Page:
It is now well established that the long chain omega-??3 fatty acids found in largest amounts in fish and shellfish can reduce the risk of dying from cardio-vascular disease. Now a new study suggests DHA and EPA may do so in part by slowing down the rate at which telomeres shorten over time. Telomeres are at the ends of DNA molecules and help keep them from unraveling. Telomere shortening is a marker of cellular aging. Telomeres are long in newborns and tend to shorten over the lifetime. As they shorten the cells genetic material can start to malfunction resulting in some of the cellular malfunctions seen in older people. Calorie restriction is the most potent dietary weapon against telomere shortening and appears to slow the aging process. However, other factors appear to impact telomere shortening over time. Both smoking and obesity are associated with significantly shorter telomeres in middle-?aged and older women of the same chronological age compared to those who remain lean and don't smoke.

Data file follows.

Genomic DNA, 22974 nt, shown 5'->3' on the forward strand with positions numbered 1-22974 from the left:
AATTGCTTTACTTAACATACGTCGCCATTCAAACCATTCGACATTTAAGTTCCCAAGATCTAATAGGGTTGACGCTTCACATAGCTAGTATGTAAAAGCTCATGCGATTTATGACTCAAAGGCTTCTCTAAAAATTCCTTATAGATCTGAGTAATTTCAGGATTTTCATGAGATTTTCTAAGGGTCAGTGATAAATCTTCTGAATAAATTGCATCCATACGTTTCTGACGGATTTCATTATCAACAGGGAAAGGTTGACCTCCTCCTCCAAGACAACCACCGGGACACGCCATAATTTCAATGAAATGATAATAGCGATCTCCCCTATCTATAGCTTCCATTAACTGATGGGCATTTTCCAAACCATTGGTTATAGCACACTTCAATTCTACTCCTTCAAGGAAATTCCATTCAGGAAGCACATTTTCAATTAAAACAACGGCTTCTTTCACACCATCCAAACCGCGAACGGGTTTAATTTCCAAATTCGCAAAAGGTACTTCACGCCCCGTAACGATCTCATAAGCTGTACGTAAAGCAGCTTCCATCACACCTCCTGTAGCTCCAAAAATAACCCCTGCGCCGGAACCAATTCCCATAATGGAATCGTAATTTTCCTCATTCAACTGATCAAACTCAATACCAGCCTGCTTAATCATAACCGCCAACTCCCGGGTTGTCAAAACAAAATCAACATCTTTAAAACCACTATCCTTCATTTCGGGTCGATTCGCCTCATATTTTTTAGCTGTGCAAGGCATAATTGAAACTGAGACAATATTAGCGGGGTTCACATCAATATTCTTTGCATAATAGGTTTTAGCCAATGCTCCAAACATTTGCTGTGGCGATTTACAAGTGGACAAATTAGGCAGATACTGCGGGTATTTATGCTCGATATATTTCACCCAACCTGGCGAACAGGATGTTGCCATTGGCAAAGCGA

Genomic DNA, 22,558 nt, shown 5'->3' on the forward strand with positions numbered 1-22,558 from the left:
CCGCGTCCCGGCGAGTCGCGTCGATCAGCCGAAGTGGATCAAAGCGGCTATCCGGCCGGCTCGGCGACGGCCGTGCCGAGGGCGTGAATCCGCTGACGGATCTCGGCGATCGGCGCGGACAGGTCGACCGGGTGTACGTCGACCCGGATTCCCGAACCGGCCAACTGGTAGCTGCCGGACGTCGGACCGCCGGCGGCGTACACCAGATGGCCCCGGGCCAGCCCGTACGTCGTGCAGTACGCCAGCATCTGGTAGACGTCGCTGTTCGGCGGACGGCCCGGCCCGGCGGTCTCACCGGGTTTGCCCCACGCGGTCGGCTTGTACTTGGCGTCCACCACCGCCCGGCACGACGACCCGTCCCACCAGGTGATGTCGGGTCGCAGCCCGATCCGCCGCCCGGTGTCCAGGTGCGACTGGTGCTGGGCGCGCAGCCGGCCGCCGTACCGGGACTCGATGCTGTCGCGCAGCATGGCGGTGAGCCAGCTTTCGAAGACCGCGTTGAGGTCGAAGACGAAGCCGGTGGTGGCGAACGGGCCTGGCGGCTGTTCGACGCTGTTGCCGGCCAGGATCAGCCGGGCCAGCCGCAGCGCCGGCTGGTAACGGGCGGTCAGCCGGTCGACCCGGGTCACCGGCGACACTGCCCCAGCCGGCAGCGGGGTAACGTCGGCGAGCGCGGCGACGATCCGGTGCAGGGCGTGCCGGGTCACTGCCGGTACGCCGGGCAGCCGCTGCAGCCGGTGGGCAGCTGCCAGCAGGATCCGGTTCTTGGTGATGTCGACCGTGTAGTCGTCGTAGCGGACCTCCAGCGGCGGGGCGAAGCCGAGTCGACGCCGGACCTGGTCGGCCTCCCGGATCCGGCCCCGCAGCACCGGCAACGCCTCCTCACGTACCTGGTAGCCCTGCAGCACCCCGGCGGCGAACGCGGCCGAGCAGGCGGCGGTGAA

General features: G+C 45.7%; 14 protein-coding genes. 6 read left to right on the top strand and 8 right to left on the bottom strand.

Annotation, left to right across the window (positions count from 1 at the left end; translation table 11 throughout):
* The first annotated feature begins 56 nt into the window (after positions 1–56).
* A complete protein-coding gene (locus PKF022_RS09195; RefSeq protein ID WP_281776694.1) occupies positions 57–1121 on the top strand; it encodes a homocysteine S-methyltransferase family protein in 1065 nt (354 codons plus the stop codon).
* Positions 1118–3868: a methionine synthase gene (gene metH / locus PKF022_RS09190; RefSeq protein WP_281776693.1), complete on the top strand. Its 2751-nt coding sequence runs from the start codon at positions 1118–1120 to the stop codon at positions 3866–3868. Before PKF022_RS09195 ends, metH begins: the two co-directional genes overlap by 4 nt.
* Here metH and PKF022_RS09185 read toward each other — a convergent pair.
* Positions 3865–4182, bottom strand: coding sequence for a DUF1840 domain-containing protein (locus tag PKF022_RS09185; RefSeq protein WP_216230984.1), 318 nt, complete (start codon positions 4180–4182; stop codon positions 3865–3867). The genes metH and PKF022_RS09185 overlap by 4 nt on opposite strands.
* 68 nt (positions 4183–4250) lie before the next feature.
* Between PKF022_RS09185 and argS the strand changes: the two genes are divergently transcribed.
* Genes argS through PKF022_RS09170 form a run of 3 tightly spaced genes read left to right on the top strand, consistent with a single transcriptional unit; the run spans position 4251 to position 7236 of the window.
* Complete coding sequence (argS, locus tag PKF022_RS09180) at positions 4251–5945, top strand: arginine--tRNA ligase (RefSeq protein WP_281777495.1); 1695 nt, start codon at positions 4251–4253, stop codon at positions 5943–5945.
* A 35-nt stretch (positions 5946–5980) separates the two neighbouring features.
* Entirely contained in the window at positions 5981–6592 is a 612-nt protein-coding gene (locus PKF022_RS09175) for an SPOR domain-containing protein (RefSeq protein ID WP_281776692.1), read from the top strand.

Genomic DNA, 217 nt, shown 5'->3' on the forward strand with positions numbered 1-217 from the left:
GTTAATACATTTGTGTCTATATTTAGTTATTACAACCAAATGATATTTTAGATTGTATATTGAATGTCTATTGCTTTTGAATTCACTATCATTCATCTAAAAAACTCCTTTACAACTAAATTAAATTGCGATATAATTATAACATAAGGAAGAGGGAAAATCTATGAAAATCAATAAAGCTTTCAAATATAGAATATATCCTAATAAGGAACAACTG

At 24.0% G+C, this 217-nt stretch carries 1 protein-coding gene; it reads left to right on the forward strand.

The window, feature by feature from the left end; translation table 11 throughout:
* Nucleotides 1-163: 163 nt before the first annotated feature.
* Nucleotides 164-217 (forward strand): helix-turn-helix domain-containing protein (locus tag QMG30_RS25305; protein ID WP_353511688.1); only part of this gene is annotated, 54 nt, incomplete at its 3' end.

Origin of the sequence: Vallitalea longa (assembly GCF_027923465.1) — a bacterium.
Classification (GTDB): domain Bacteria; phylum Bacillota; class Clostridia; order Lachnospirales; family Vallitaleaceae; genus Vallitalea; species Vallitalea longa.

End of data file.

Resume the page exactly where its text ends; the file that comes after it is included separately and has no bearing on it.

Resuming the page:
Judy’s passion for cooking began with helping her grandmother make raisin oatmeal for breakfast. From there she earned her first food service job at 15, was accepted to the world-famous Culinary Institute of America at 18 (where she graduated second in her class), and went on to the Fachschule Richemont in Switzerland where she focused on pastry arts and baking. After a decade in food service for Hyatt Hotels, Judy launched Food and Health Communications to focus on flavor and health. She graduated with Summa Cum Laude distinction from Johnson and Wales University with a BS in Culinary Art, holds a master’s degree in Food Business from the Culinary Institute of America, 2 art certificates from UC Berkeley Extension, and runs a food photography studio where her love is creating fun recipes.
Judy received The Culinary Institute of America’s Pro Chef II certification, the American Culinary Federation Bronze Medal, Gold Medal, and ACF Chef of the Year. Her enthusiasm for eating nutritiously and deliciously leads her to constantly innovate and use the latest in nutritional science and Dietary Guidelines to guide her creativity, from putting new twists on fajitas to adapting Italian brownies to include ingredients like toasted nuts and cooked honey. Judy’s publishing company, Food and Health Communications, is dedicated to her vision that everyone can make food that tastes as good as it is for you.